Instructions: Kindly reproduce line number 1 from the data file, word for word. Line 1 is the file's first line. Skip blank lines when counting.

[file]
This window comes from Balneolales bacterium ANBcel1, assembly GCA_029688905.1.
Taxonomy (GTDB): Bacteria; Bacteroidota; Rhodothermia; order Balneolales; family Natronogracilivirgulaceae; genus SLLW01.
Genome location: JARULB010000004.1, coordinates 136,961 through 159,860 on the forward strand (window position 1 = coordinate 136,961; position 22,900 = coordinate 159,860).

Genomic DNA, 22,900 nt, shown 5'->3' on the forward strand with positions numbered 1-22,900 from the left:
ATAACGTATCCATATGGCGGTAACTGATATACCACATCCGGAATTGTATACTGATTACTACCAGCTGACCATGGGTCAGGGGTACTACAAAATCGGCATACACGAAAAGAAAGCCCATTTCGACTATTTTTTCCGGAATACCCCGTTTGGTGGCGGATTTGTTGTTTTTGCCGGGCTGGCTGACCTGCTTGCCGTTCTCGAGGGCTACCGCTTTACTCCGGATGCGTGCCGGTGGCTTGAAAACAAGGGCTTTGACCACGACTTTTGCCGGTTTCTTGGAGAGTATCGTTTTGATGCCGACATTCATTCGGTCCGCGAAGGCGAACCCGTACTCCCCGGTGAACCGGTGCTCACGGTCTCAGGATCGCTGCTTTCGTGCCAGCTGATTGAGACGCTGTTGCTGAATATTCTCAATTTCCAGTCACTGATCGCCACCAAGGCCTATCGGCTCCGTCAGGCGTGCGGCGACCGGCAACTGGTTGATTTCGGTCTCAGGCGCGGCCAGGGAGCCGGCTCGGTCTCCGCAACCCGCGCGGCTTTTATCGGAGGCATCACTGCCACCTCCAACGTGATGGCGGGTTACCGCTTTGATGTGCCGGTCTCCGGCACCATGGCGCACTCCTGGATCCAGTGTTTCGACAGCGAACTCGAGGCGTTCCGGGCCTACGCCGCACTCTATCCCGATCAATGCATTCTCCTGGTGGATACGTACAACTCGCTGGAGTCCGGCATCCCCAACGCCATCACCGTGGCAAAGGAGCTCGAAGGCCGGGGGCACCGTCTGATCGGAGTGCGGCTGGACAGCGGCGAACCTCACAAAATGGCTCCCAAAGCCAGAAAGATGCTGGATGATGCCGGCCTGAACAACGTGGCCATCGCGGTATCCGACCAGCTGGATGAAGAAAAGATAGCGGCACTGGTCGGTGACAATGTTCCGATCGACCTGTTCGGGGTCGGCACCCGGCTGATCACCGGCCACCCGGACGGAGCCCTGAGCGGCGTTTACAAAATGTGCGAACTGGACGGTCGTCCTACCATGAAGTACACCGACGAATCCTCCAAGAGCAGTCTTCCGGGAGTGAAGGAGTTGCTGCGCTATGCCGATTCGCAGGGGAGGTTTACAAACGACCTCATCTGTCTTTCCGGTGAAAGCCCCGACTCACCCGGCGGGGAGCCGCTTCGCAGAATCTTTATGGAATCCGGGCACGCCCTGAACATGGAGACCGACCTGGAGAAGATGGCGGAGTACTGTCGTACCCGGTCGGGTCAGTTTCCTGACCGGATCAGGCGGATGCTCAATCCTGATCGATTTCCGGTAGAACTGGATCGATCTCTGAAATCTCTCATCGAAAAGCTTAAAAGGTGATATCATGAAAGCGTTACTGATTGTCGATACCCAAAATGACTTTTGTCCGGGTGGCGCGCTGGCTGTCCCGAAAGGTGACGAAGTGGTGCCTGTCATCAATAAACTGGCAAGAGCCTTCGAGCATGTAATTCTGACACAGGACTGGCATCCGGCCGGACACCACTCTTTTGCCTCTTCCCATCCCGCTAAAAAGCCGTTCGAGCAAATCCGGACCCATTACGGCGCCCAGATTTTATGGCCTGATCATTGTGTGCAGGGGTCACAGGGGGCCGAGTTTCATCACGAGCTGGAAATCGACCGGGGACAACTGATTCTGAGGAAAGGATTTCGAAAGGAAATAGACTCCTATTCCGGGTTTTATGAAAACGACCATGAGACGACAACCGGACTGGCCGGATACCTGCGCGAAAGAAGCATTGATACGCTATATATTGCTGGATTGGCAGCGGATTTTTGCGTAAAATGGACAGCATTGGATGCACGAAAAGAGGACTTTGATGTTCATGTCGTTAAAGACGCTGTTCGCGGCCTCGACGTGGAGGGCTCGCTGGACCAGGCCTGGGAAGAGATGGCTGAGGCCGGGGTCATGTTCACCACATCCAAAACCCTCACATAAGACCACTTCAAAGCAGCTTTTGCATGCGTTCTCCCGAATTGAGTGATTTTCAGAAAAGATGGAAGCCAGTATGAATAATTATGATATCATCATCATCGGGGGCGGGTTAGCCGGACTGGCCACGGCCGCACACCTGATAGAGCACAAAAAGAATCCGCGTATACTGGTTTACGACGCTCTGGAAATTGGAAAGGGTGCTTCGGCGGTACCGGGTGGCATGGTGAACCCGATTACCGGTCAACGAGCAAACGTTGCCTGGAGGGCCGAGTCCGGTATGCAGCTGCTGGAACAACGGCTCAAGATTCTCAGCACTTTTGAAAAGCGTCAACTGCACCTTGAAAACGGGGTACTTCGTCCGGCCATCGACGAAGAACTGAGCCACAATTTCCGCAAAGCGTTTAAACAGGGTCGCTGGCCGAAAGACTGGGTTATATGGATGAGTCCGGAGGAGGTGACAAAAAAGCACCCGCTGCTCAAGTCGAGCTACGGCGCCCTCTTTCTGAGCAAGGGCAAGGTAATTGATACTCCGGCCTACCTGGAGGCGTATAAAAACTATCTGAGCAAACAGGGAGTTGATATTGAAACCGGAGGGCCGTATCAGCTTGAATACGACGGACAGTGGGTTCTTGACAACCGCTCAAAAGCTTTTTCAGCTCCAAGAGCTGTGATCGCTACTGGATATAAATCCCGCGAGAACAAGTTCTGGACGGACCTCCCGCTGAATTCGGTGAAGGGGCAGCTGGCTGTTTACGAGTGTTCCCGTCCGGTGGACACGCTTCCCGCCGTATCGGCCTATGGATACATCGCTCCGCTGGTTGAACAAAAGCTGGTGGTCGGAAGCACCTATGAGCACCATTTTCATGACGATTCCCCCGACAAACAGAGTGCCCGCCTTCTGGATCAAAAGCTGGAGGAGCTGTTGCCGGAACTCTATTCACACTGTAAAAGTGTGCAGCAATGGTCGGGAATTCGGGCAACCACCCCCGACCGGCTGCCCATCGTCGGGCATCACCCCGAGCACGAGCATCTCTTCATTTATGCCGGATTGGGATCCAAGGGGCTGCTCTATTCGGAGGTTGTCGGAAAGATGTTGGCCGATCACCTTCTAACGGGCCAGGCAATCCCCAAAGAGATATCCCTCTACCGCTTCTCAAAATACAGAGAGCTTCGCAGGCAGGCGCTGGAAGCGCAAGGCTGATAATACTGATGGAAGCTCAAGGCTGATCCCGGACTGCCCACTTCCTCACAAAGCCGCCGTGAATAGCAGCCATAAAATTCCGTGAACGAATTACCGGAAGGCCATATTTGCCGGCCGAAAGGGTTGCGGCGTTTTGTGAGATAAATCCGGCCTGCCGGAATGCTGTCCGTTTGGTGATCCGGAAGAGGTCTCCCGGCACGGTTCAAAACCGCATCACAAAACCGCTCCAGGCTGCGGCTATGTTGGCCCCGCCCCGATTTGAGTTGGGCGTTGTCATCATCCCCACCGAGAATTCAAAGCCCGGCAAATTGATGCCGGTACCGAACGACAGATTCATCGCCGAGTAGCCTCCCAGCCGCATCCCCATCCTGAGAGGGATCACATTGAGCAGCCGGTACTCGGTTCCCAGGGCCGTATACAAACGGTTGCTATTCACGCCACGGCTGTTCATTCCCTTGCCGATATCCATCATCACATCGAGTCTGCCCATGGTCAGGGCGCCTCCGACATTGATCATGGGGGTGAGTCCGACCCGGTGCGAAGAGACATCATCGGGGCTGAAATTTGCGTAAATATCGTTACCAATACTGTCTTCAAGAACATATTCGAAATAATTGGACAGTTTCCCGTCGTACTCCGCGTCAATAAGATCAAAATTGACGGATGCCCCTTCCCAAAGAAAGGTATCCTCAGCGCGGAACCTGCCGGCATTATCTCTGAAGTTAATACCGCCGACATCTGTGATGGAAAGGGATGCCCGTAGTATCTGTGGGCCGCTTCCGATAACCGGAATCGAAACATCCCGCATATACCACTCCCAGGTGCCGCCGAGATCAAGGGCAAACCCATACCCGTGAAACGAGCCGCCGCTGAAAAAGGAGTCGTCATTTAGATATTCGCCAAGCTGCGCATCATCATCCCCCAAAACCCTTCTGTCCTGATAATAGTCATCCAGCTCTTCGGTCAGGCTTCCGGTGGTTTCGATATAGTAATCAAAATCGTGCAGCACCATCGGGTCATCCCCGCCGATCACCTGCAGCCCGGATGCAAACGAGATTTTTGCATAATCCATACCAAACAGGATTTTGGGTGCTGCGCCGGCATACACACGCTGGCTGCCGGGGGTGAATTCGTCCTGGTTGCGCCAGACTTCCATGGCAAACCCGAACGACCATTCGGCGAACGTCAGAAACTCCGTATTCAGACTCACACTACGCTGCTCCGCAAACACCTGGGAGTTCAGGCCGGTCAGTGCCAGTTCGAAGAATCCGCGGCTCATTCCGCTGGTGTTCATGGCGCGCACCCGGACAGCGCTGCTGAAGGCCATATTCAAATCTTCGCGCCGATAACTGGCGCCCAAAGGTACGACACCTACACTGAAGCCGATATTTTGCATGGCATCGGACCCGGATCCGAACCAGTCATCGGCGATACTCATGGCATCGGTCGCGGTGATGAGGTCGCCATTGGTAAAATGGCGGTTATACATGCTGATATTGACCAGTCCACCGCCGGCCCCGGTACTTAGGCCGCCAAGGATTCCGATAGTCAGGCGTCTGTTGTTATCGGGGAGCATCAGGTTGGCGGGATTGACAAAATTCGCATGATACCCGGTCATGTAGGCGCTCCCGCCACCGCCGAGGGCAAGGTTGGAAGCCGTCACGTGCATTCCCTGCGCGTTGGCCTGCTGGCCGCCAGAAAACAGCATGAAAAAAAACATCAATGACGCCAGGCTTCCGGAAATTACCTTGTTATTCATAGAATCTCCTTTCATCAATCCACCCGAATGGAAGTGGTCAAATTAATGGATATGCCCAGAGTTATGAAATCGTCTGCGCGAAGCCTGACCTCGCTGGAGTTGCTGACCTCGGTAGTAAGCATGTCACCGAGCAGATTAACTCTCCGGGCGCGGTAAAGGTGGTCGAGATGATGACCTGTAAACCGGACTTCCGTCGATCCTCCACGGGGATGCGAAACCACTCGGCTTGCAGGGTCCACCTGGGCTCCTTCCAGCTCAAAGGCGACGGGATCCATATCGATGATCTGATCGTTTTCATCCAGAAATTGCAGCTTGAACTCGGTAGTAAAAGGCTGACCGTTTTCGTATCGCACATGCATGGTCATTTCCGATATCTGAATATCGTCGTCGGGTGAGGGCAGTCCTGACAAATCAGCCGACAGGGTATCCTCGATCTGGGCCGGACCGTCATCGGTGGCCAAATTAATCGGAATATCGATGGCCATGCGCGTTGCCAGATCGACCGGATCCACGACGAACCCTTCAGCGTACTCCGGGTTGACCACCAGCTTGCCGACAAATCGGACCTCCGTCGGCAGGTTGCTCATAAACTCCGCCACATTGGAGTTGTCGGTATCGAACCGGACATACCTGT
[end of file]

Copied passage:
This window comes from Balneolales bacterium ANBcel1, assembly GCA_029688905.1.